Hepatitis C is quite an unusual disease, because it's possible to have without even knowing you do. It can take years before any obvious symptoms appear. And yet in other people, symptoms become obvious within six to eight months. For people with acute Hepatitis C, dark urine, nausea and overwhelming tiredness are the first symptoms to usually appear. Around twenty five percent of people who suffer from acute Hepatitis C will recover once they've received treatment. The other seventy five percent, however, will end up with a permanent condition known as chronic Hepatitis C.
One of the most difficult aspects of chronic Hepatitis C is that no type people seem to experience the same progression of the condition. Many people have this type of infection without suffering any ill effects at all. It can remain inactive in their system for years, often as many as ten years, before any symptoms begin to surface. No obvious signs of liver damage will occur when the disease is dormant. It's possible the sufferer will only discover he or she has Hepatitis C when blood work is done for some entirely different reason.
Others, however, have unmistakable symptoms. They often feel tired all the time, find the idea of food unappetizing and suffer from diarrhea. Often their urine is far too dark and yet their stools are very light. The patient often has a low-grade fever on an ongoing basis. Other possible symptoms include:
Someone suffering from these sorts of symptoms may have liver enzymes that are twenty times higher than the normal levels.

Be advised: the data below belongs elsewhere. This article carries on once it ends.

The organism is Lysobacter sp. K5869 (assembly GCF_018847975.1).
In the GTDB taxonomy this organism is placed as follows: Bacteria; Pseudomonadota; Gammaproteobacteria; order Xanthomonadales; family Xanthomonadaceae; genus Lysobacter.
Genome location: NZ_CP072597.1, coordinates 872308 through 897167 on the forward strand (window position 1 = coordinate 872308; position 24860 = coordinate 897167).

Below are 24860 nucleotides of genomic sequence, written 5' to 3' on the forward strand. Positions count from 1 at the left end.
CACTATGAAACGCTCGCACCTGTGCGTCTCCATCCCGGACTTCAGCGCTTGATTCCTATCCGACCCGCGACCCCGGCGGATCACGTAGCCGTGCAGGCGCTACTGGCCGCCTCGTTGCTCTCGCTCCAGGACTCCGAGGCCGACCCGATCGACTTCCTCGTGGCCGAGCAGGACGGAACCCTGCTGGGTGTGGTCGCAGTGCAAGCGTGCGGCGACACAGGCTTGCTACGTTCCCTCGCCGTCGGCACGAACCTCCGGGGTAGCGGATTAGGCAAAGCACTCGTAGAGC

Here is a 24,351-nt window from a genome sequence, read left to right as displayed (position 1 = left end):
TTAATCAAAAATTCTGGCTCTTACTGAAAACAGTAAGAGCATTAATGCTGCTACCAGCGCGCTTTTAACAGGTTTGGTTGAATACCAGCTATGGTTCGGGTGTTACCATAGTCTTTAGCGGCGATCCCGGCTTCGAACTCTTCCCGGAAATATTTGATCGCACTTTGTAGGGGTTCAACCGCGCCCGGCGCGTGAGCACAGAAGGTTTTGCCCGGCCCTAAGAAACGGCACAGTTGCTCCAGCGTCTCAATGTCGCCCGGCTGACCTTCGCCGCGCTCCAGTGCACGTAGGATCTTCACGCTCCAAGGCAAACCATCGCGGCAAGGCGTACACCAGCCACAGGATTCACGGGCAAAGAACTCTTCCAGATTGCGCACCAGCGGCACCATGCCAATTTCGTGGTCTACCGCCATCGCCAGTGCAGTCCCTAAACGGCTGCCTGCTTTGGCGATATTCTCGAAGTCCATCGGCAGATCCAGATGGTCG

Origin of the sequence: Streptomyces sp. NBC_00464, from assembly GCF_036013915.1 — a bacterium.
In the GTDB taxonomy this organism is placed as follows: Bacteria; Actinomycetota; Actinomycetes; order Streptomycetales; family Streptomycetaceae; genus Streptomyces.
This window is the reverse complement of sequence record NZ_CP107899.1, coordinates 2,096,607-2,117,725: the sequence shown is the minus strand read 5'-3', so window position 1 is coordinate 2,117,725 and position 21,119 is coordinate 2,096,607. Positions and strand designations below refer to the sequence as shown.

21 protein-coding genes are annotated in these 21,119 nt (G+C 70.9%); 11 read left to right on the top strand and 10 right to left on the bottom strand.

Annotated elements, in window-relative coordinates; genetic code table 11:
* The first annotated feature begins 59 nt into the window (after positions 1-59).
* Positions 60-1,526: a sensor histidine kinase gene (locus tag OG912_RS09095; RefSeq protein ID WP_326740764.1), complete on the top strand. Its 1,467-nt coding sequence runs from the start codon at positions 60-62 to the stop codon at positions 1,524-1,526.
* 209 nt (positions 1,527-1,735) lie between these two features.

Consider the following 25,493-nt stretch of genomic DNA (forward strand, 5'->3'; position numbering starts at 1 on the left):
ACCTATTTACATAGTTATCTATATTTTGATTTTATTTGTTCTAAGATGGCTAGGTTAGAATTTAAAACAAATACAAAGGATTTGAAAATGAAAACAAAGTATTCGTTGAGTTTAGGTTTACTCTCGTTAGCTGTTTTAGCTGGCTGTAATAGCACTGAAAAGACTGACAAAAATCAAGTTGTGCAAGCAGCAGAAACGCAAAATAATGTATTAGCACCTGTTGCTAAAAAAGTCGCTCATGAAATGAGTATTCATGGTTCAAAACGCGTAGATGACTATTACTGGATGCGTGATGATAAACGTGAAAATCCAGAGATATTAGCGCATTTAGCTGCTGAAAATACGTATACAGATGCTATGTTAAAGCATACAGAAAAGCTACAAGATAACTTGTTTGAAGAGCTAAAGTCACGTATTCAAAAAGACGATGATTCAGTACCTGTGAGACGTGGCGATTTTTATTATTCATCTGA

Long term, one of the most debilitating results of chronic Hepatitis C is liver damage, usually in the form of cirrhosis of the liver. This disease scars the liver irreparably, and normal liver function is affected. However this complication takes time to develop, often as long as ten or twenty years from when the Hepatitis C was contracted. Around five percent of these patients do develop liver cancer, but this may take anywhere from twenty to forty years. It's quite common for people with cirrhosis of the liver to develop liver cancer, with the time frame usually being around seventeen years.
Hepatitis C is responsible for most of the liver transplants conducted each year. Around one thousand live transplants a year are conducted for this reason in the United States. It also causes around ten thousand deaths every year. Research has been undertaken for many years, but at this time there is still no cure for Hepatitis C, or an effective vaccine. One of the big problems with Hepatitis C is that the infection regularly mutates, so it's impossible for any one vaccine to keep up with it. Prevention is about the only way to avoid contracting the Hepatitis C virus.
For more helpful information on Hepatitus C please visit Coping-With-Hepatitus-C.com where you will find adive and resources dealing with Hepatitus C in senior citizens, children and Hepatitus C treatment options .